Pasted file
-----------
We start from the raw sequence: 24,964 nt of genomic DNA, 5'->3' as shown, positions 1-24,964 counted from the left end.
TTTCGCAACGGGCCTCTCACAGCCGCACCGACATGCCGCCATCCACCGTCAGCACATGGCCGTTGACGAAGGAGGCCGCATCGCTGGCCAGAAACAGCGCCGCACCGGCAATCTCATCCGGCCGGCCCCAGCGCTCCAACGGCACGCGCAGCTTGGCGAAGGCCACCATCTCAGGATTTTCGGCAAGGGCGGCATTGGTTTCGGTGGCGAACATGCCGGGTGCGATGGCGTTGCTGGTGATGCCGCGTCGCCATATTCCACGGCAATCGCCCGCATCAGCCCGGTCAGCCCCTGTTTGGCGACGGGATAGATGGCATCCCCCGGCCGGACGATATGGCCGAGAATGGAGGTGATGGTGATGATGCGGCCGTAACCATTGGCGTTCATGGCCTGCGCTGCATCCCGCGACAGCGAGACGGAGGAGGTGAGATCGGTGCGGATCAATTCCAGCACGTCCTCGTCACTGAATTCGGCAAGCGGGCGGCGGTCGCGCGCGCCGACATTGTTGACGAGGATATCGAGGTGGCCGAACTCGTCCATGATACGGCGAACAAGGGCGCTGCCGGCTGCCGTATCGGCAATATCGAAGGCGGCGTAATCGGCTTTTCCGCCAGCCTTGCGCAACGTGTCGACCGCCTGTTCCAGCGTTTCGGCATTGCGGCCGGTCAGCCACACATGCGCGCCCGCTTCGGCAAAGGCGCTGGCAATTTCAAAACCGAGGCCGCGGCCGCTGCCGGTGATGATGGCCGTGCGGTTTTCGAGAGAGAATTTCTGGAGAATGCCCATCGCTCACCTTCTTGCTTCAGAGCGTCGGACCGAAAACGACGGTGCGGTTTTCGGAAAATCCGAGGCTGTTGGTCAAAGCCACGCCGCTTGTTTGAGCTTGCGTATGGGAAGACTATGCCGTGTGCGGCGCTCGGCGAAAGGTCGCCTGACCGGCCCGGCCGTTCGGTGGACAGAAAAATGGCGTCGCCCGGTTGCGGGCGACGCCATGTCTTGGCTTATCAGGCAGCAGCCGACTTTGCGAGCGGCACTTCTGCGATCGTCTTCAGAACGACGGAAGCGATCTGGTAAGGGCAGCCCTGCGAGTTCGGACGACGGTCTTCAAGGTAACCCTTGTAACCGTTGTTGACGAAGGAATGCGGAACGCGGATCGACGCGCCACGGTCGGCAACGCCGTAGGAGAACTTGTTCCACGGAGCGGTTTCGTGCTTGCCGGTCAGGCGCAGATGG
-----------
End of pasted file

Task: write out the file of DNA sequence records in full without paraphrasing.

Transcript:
We start from the raw sequence: 24,964 nt of genomic DNA, 5'->3' as shown, positions 1-24,964 counted from the left end.
TTTCGCAACGGGCCTCTCACAGCCGCACCGACATGCCGCCATCCACCGTCAGCACATGGCCGTTGACGAAGGAGGCCGCATCGCTGGCCAGAAACAGCGCCGCACCGGCAATCTCATCCGGCCGGCCCCAGCGCTCCAACGGCACGCGCAGCTTGGCGAAGGCCACCATCTCAGGATTTTCGGCAAGGGCGGCATTGGTTTCGGTGGCGAACATGCCGGGTGCGATGGCGTTGCTGGTGATGCCGCGTCGCCATATTCCACGGCAATCGCCCGCATCAGCCCGGTCAGCCCCTGTTTGGCGACGGGATAGATGGCATCCCCCGGCCGGACGATATGGCCGAGAATGGAGGTGATGGTGATGATGCGGCCGTAACCATTGGCGTTCATGGCCTGCGCTGCATCCCGCGACAGCGAGACGGAGGAGGTGAGATCGGTGCGGATCAATTCCAGCACGTCCTCGTCACTGAATTCGGCAAGCGGGCGGCGGTCGCGCGCGCCGACATTGTTGACGAGGATATCGAGGTGGCCGAACTCGTCCATGATACGGCGAACAAGGGCGCTGCCGGCTGCCGTATCGGCAATATCGAAGGCGGCGTAATCGGCTTTTCCGCCAGCCTTGCGCAACGTGTCGACCGCCTGTTCCAGCGTTTCGGCATTGCGGCCGGTCAGCCACACATGCGCGCCCGCTTCGGCAAAGGCGCTGGCAATTTCAAAACCGAGGCCGCGGCCGCTGCCGGTGATGATGGCCGTGCGGTTTTCGAGAGAGAATTTCTGGAGAATGCCCATCGCTCACCTTCTTGCTTCAGAGCGTCGGACCGAAAACGACGGTGCGGTTTTCGGAAAATCCGAGGCTGTTGGTCAAAGCCACGCCGCTTGTTTGAGCTTGCGTATGGGAAGACTATGCCGTGTGCGGCGCTCGGCGAAAGGTCGCCTGACCGGCCCGGCCGTTCGGTGGACAGAAAAATGGCGTCGCCCGGTTGCGGGCGACGCCATGTCTTGGCTTATCAGGCAGCAGCCGACTTTGCGAGCGGCACTTCTGCGATCGTCTTCAGAACGACGGAAGCGATCTGGTAAGGGCAGCCCTGCGAGTTCGGACGACGGTCTTCAAGGTAACCCTTGTAACCGTTGTTGACGAAGGAATGCGGAACGCGGATCGACGCGCCACGGTCGGCAACGCCGTAGGAGAACTTGTTCCACGGAGCGGTTTCGTGCTTGCCGGTCAGGCGCAGATGG